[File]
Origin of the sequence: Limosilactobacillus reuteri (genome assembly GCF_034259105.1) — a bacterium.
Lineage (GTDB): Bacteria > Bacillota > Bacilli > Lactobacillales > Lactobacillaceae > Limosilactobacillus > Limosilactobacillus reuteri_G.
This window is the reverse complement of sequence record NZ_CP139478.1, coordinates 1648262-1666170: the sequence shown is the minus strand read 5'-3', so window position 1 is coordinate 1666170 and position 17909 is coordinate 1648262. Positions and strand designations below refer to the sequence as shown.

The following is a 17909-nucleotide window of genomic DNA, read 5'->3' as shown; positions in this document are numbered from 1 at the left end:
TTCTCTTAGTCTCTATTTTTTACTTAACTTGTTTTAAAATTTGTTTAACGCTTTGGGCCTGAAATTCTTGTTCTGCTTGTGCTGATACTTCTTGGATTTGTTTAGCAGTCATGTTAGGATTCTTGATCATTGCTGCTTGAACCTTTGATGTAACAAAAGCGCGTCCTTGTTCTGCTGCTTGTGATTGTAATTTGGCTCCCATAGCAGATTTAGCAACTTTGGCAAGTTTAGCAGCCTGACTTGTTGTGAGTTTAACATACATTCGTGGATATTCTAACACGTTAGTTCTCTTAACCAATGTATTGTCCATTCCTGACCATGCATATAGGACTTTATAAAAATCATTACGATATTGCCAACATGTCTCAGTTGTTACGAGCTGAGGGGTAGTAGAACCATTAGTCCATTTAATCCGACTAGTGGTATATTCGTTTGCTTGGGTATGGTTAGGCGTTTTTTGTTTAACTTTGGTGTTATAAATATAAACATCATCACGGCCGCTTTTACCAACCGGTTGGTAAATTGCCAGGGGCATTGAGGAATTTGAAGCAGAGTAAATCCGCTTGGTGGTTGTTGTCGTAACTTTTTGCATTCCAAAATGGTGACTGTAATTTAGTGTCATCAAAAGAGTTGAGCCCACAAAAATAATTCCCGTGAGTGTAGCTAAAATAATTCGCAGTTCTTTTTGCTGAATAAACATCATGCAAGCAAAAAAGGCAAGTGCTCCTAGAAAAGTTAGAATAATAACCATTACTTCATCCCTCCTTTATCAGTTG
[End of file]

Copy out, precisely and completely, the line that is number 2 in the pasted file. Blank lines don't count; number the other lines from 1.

Lineage (GTDB): Bacteria > Bacillota > Bacilli > Lactobacillales > Lactobacillaceae > Limosilactobacillus > Limosilactobacillus reuteri_G.